STEIN: Paroling Gazans Into The United States Would Be Illegal And Risky

(Photo by David McNew/Getty Images)

Dan Stein Dan Stein is the president of the Federation for American Immigration Reform (FAIR).
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Israel’s expected ground offensive in Gaza has yet to begin, but we are already hearing calls for the Biden administration to welcome Gaza residents to the United States using immigration parole authority. Doing so, in the midst of an already raging migration crisis, would be both illegal and ill-conceived.

Long before Hamas launched its barbaric attacks on Israel on October 7, Gaza’s nearest Arab neighbor, Egypt, had sealed its border with the territory. In the aftermath of the attacks, Egypt and another neighboring Arab nation, Jordan, have made it clear that, if anything, they are now more opposed to allowing Gaza residents in. “There will be no refugees in Jordan and no refugees in Egypt,” Jordan’s King Abdullah II declared.

Egypt and Jordan fully understand the dangers of allowing resettlement of people from a terrorist-controlled enclave. The United States should as well. Hamas, and their overlords in Tehran, already threatened a “global day of jihad” in response to the expected Israeli ground invasion of Gaza. Iran’s foreign minister, Hossein Amir-Abdollahian, followed up with a not so cryptic call for war on “multiple fronts,” which could include acts of terror in the United States and elsewhere. We should take them at their word.

To be clear, President Biden has no legal authority to grant wholesale parole to Gazans or anyone else. Section 212(d)(5)(A) of the Immigration and Nationality Act requires that parole be only granted on a temporary and case-by-case basis and in service of some compelling need or public benefit. In other words, the parole authority cannot be construed as a license to allow entire populations of people from war-torn areas to enter and remain in the United States.

Moreover, the law clearly states that parole authority cannot be used to circumvent the refugee program. Section 212(d)(5)(B) states that “[The Secretary] may not parole into the United States an alien who is a refugee unless the [Secretary] determines that compelling reasons in the public interest with respect to that particular alien require that the alien be paroled into the United States rather than be admitted as a refugee … “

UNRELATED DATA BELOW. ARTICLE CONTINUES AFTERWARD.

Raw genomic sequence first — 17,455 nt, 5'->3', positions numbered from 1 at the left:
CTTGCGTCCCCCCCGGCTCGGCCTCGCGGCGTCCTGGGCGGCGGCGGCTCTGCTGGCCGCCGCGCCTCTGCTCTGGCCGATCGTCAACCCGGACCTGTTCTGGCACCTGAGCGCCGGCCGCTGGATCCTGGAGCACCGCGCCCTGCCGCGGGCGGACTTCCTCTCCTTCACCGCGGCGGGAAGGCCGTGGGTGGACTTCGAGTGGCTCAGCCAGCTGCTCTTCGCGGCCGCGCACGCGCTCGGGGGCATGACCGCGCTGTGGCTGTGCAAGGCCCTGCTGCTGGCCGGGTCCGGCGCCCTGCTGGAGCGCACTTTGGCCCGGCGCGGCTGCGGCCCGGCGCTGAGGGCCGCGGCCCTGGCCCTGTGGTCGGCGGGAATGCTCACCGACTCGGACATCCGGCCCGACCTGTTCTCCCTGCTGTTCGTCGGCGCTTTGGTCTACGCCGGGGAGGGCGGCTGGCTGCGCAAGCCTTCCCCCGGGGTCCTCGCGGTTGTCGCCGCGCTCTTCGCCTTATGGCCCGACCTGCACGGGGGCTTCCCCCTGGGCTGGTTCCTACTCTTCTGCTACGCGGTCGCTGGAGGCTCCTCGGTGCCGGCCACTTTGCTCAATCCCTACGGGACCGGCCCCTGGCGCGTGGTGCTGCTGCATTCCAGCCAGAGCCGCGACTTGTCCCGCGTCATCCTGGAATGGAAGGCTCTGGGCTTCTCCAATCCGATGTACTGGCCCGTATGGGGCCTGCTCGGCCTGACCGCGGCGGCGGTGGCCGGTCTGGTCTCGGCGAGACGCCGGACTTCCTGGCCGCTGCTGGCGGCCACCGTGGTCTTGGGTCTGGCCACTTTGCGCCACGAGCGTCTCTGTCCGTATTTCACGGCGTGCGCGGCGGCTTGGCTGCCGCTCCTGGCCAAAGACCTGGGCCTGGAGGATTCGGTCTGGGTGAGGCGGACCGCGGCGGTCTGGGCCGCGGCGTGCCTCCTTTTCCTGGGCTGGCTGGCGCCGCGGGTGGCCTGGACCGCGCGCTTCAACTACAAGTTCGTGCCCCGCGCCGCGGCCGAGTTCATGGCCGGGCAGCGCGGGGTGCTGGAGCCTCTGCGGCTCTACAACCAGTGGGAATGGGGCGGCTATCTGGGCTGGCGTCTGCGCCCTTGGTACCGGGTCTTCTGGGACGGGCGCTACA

The statute also requires that grants of parole be temporary. It would strain credulity to suggest that anyone from Gaza who has been relocated to the United States is going to willingly return after Israel finishes its military operation, or that our government would compel them to return. The illegality of mass parole for Gazans aside, it would defy all common sense to bring large numbers of unvettable people from a territory that has been controlled by a terrorist organization for the past 16 years to our shores.

When it comes to immigration, the Biden administration has a long history of ignoring common sense. Some 9 million (including at least 1.7 million gotaways) people have attempted to enter our country illegally since President Biden took office. Yet, there is no strategy, desire or willingness to end the border crisis.

Owing to the chaos that Biden administration policies have unleashed at our borders, our national security is already threatened. There have been confirmed incidents of terror suspects being released from custody, and a smuggler with connections to ISIS bringing people across our borders. Those are the ones we know about. Not everyone who poses a threat is on the terror watch list, nor do we have any way of knowing how many dangerous actors may be among the 1.7 million people who eluded apprehension at the border. With national security stakes as high as they have been at least since 9/11, the Biden administration must not be permitted to disregard statutory limits on parole authority to allow large numbers of Gazans to enter the U.S..

Israel has made it very clear that their objective is to dislodge Hamas from Gaza, not its people. The United States, therefore, must encourage Egypt and other Arab neighbors to provide short-term refuge for the duration of Israel’s military operation, so that they can return home once the Iranian-backed terror group is defeated.

Another massive abuse of parole authority by the Biden administration will not only prevent Gaza from recovering once the territory is liberated from the clutches of Hamas; it would create more security risks to the United States. We can afford neither.

Dan Stein is president of the Federation for American Immigration Reform (FAIR).

The views and opinions expressed in this commentary are those of the author and do not reflect the official position of the Daily Caller.